About that Haley-Sanford feud

Gov. Nikki Haley said last week she'd "heard" of what was reported in The New York Times Magazine about the supposed fall-out between her and former Gov. Mark Sanford, but she had not read it.

Quoting heavily from Haley nemesis businessman John Rainey, the report from last month said Sanford was upset that Haley never personally thanked him for helping her 2010 run for governor via a heavy expenditure from Sanford's campaign money that went to ReformSC.

The nonprofit issues advocacy group was created after Sanford became governor. It stepped up during the 2010 campaign by running ads saying Haley was a political reformer.

Another snub reported in the Times' piece was that Haley declined to give Sanford's eldest son one of her South Carolina season football tickets, or a meal at the Governor's Mansion.

During the appearance in Summerville by Texas Gov. Rick Perry on Tuesday, Haley declined to address the report directly, saying she'd already stated her version of events surrounding Sanford's support in 2010 in her book, "Can't is not an Option."

"It is word-for-word in the book the way we see it," Haley said, adding "I'll leave it at that."

In one portion, the book says, "The shadow the Sanford scandal cast mover my campaign continued to hamper my fundraising and my attempts to break out of fourth place." The book later recounts ReformSC's TV ads on her behalf but only mentions the group had "ties to Governor Sanford." It devotes a whole chapter to her endorsement from former Alaska Gov. Sarah Palin.

Help call for S.C. State University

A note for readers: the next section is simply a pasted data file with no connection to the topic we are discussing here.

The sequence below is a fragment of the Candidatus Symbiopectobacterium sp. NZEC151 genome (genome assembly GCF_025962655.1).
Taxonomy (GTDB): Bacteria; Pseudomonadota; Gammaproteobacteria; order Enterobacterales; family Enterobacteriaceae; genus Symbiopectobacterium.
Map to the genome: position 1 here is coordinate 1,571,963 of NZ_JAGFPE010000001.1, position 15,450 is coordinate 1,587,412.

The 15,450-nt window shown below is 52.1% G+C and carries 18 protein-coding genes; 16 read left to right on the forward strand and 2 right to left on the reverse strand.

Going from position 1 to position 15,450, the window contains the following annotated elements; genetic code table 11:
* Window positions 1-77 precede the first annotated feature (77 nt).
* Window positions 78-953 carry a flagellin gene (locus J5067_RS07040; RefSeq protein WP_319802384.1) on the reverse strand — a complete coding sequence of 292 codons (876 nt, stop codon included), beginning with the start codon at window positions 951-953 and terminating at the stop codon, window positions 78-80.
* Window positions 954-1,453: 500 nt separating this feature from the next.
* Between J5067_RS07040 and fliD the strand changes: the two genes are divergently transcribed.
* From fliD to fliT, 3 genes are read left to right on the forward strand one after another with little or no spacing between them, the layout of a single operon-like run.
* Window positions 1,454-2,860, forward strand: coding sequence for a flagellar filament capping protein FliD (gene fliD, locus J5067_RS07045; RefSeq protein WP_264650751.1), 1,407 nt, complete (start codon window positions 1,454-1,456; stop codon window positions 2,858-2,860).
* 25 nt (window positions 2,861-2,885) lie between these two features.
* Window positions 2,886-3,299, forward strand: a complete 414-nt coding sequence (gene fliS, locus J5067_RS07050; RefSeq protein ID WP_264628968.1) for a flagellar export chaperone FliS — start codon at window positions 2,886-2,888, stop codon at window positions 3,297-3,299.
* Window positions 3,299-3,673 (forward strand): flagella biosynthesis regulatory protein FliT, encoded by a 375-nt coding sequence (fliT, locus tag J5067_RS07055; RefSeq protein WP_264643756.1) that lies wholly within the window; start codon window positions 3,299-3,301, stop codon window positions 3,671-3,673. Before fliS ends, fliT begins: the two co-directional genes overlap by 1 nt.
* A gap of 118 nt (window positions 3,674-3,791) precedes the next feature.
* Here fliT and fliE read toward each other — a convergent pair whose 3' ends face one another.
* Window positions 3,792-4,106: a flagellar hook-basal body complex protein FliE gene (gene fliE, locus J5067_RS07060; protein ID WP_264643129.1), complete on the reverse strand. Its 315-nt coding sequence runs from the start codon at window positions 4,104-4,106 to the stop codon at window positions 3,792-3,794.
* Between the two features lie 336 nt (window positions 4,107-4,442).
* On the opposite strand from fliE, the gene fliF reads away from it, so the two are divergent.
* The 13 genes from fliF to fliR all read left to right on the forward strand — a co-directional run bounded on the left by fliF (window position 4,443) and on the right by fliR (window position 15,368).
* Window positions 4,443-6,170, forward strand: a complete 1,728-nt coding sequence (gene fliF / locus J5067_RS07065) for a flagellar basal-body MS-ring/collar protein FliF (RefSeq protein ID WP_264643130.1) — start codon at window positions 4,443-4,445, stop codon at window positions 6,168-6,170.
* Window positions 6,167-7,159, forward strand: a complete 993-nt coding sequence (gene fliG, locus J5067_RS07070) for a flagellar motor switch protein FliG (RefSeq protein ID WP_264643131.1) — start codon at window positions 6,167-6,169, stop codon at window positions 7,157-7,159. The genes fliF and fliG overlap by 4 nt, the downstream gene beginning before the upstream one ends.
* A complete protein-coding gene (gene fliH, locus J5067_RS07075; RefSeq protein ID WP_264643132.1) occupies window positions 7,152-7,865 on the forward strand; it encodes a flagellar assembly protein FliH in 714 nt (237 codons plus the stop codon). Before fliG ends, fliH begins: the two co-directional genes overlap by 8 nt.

Charleston Democratic state Rep. Wendell Gilliard made a plea last week that more help be given to beleaguered South Carolina State University.

During a meeting of Charleston-area members of the House of Representatives, Gilliard mentioned everything from advocating for a special session of the Legislature, to asking Gov. Nikki Haley to get more involved on behalf of the state's only historically black public college.

The Orangeburg school is facing multiple woes, among them a recent $13.6 million deficit. State budget leaders agreed earlier to loan the school $6 million to address some of its bills.

"Six million (dollars), that's like lending them an anchor to sink a little faster," Gilliard said. "It didn't solve anything."

Area lawmakers seemed less inclined to join in with Gilliard on an elevated call for action, but were more receptive to calling in ranking members of the school for a public meeting this summer to explore their plans for the future.

Tecklenberg touts mayoral money haul

Charleston mayoral candidate John Tecklenburg not only has done the most campaigning since he entered the mayoral raise on April 21, but he's also raised the most money.

He reported raising $71,047 this spring from 126 donors and his campaign has more than $68,500 on hand as it continues to crank up toward the November 2015 election.

City Councilman Dean Riegel has said he will run, but he hasn't opened a campaign account so far, according to the State Ethics Commission.

But it's still very early, and several other candidates still could emerge. Some possibilities are: City Councilman Aubry Alexander; former state Rep. Jimmy Bailey; Charleston County Councilwoman Colleen Condon; restaurant developer Dick Elliott; state Rep. Wendell Gilliard, D-Charleston; City Councilman William Dudley Gregorie; businesswoman Linda Ketner; contractor Marc Knapp; state Rep. Chip Limehouse, R-Charleston; City Councilman Mike Seekings; state Rep. Leon Stavrinakis, D-Charleston; and former City Councilman Paul Tinkler.

More Sunlight on political TV ad buys

Those who want to track political spending on television now have an easier time than ever, particularly in the Lowcountry.